Mutuality of obligation: Is it really the weakest link?

Mutuality of obligation: Is it really the weakest link?

How fundamental is mutuality of obligation (MOO) in establishing the existence of a contract of service under IR35?

Mutuality of obligation (MOO), as we know it, is one of the fundamental status factors required to be present in order to establish the existence of a contract of service as set out by McKenna J in the case of Ready Mixed Concrete (South East) v Minister of Pensions and National Insurance [1968] 2QB 497 at p515. With regards to IR35 it remains, to date, a consideration when establishing the correct application of the legislation and the construction of the hypothetical contract between an individual and their end client. However, just how fundamental is it compared to the other crucial status factors of control and personal service?

In the eyes of HMRC, it seems not as important when their Check Employment Status Tool (CEST) omits vital questions surrounding this particular test. It poses the question: how can HMRC police the legislation accurately and fairly when the very tool they have created doesn’t cover all the fundamental status tests? Is it because they don’t see this as important compared to other factors? Not likely considering mutuality of obligations is heavily focused upon when going through the fact finding stages of an HMRC IR35 enquiry.

Over the years, case law has certainly developed and evolved somewhat. However, it is important to refer to the seminal cases handed down from senior courts over the years that set precedent on status matters, stemming from the case previously mentioned Ready Mixed Concrete. This case confirmed that in order for a contract of service to exist the following three conditions must be satisfied:

  1. The individual is obliged to provide the services personally;
  2. The individual is subject to control by the engager as to how he provides the services; and,
  3. There must exist an obligation on the engager to provide work and an obligation on the individual to undertake the work.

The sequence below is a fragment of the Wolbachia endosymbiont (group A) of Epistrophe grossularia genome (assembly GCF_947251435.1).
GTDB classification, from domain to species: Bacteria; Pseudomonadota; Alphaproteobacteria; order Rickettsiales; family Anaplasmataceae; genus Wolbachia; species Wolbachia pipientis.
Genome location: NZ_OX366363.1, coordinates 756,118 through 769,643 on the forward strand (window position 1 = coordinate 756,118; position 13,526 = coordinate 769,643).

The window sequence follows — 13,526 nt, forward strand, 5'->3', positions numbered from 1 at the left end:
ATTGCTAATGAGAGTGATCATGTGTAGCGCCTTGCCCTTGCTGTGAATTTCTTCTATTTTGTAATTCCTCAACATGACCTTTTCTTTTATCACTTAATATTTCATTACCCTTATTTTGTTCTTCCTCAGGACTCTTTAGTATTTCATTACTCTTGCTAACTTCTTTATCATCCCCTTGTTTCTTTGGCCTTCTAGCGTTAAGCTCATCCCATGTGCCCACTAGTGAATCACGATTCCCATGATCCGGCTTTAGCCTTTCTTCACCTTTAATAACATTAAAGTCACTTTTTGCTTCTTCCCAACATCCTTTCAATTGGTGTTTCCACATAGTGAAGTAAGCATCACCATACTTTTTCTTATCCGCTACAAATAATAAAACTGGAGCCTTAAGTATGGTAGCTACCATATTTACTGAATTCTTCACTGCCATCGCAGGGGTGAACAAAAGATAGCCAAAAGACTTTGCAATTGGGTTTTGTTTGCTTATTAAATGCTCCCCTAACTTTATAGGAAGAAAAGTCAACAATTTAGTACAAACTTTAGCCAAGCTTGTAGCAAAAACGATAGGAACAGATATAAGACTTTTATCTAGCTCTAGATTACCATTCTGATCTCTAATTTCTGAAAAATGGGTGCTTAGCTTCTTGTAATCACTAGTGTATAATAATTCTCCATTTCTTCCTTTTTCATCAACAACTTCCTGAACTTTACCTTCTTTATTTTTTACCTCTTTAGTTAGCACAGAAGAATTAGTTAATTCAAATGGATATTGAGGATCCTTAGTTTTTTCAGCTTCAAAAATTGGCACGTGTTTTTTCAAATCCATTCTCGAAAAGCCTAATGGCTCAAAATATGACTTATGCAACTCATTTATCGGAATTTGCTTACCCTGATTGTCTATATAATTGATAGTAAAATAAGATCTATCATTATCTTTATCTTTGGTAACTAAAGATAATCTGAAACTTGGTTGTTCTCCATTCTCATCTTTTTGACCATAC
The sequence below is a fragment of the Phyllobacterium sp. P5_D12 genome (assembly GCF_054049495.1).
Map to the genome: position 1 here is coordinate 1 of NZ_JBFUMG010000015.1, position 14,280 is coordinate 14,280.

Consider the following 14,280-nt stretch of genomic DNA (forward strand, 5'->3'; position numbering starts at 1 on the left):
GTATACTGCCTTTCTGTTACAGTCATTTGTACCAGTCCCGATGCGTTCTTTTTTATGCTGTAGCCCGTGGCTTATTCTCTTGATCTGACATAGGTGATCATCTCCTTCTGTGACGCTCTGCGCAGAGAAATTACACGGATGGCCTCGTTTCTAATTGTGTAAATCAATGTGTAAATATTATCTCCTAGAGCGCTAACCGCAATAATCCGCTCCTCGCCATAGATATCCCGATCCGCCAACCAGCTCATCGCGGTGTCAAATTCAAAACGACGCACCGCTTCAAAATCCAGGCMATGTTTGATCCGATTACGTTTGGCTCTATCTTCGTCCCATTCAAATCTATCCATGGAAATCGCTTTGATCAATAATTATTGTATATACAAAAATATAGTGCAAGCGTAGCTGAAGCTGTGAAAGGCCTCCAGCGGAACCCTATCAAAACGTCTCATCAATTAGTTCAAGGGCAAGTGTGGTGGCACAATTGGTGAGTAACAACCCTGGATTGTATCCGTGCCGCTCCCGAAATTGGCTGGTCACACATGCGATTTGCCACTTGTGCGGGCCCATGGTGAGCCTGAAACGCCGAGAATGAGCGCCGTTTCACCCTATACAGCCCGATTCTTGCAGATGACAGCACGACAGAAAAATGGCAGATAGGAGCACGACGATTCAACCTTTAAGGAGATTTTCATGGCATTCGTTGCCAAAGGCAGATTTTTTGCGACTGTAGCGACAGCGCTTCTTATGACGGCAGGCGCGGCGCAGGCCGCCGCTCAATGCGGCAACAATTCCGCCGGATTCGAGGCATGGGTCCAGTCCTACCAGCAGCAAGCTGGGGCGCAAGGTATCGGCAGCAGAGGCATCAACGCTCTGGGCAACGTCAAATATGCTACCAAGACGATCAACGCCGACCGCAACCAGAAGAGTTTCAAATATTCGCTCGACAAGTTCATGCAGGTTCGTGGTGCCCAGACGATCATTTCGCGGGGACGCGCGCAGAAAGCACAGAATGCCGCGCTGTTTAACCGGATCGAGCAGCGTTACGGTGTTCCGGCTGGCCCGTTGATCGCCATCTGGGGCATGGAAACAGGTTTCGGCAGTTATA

This demonstrates that mutuality of obligations should be as important as the rest when considering employment status, with focus being on the relevant contractual terms and also reality of the working arrangements.

Having said that, from personal experience of defending status and IR35 cases, mutuality of obligations should not be relied upon in isolation as a silver bullet defence strategy to support self-employment. This is due to the differing opinions as to what mutuality of obligations actually means To highlight the point, HMRC’s own status manual ESM0543 states:

“The basic requirements as to the mutual obligations necessary to determine whether there is a contract in existence at all are:

  • that the engager must be obliged to pay a wage or other remuneration, and
  • that the worker must be obliged to provide his or her own work or skill.”

However, the manual then continues to state that ‘these basic requirements could be present in either a contract of service or a contract for services and, on their own, will not determine the nature of a contract’. This implies that other factors will need to be considered.

Cases such as PGMOL vs HMRC, which was recently heard before the Court of Appeal and subsequently passed back to the First Tier Tribunal for a re-hearing, has brought mutuality of obligation back to the fore. We can only hope that this particular case eventually provides some much-needed clarity on this grey area moving forward.

Seeing the test being more recently considered demonstrates how important it is and why it should play a significant part in establishing the correct application of employment status.

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